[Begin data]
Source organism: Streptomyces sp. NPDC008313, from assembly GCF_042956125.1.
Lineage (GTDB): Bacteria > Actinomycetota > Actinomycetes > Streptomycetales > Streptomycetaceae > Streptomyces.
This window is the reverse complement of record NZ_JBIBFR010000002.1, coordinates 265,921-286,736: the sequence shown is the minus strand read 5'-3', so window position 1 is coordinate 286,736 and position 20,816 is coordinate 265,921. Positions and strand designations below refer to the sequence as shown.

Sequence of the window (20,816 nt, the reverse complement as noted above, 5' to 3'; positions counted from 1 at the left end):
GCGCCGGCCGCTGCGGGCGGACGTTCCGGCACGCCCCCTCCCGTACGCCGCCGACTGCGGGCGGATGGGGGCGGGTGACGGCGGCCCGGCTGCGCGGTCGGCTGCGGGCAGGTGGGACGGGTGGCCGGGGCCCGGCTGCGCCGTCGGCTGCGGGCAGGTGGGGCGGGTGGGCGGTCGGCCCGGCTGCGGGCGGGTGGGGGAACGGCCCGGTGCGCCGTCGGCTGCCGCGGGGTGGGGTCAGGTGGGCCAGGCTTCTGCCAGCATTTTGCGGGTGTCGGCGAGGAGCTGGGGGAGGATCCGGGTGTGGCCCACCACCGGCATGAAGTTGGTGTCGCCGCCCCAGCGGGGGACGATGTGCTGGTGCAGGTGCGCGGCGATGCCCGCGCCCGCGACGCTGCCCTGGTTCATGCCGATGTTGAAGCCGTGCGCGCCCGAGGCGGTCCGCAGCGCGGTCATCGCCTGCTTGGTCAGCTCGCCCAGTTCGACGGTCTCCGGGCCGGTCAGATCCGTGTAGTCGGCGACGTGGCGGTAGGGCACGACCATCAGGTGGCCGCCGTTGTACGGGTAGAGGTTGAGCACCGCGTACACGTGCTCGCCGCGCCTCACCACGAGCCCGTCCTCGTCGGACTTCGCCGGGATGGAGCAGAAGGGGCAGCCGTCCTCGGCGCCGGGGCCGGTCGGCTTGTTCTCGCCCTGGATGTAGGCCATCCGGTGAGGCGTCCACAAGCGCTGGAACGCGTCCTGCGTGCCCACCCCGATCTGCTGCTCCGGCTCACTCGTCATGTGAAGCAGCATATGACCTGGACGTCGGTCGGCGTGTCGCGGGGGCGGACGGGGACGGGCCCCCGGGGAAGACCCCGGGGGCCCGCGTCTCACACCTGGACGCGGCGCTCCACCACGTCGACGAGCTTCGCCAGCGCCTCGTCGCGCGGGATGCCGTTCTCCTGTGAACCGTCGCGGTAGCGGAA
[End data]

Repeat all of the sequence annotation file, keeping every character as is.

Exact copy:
Source organism: Streptomyces sp. NPDC008313, from assembly GCF_042956125.1.
Lineage (GTDB): Bacteria > Actinomycetota > Actinomycetes > Streptomycetales > Streptomycetaceae > Streptomyces.
This window is the reverse complement of record NZ_JBIBFR010000002.1, coordinates 265,921-286,736: the sequence shown is the minus strand read 5'-3', so window position 1 is coordinate 286,736 and position 20,816 is coordinate 265,921. Positions and strand designations below refer to the sequence as shown.

Sequence of the window (20,816 nt, the reverse complement as noted above, 5' to 3'; positions counted from 1 at the left end):
GCGCCGGCCGCTGCGGGCGGACGTTCCGGCACGCCCCCTCCCGTACGCCGCCGACTGCGGGCGGATGGGGGCGGGTGACGGCGGCCCGGCTGCGCGGTCGGCTGCGGGCAGGTGGGACGGGTGGCCGGGGCCCGGCTGCGCCGTCGGCTGCGGGCAGGTGGGGCGGGTGGGCGGTCGGCCCGGCTGCGGGCGGGTGGGGGAACGGCCCGGTGCGCCGTCGGCTGCCGCGGGGTGGGGTCAGGTGGGCCAGGCTTCTGCCAGCATTTTGCGGGTGTCGGCGAGGAGCTGGGGGAGGATCCGGGTGTGGCCCACCACCGGCATGAAGTTGGTGTCGCCGCCCCAGCGGGGGACGATGTGCTGGTGCAGGTGCGCGGCGATGCCCGCGCCCGCGACGCTGCCCTGGTTCATGCCGATGTTGAAGCCGTGCGCGCCCGAGGCGGTCCGCAGCGCGGTCATCGCCTGCTTGGTCAGCTCGCCCAGTTCGACGGTCTCCGGGCCGGTCAGATCCGTGTAGTCGGCGACGTGGCGGTAGGGCACGACCATCAGGTGGCCGCCGTTGTACGGGTAGAGGTTGAGCACCGCGTACACGTGCTCGCCGCGCCTCACCACGAGCCCGTCCTCGTCGGACTTCGCCGGGATGGAGCAGAAGGGGCAGCCGTCCTCGGCGCCGGGGCCGGTCGGCTTGTTCTCGCCCTGGATGTAGGCCATCCGGTGAGGCGTCCACAAGCGCTGGAACGCGTCCTGCGTGCCCACCCCGATCTGCTGCTCCGGCTCACTCGTCATGTGAAGCAGCATATGACCTGGACGTCGGTCGGCGTGTCGCGGGGGCGGACGGGGACGGGCCCCCGGGGAAGACCCCGGGGGCCCGCGTCTCACACCTGGACGCGGCGCTCCACCACGTCGACGAGCTTCGCCAGCGCCTCGTCGCGCGGGATGCCGTTCTCCTGTGAACCGTCGCGGTAGCGGAA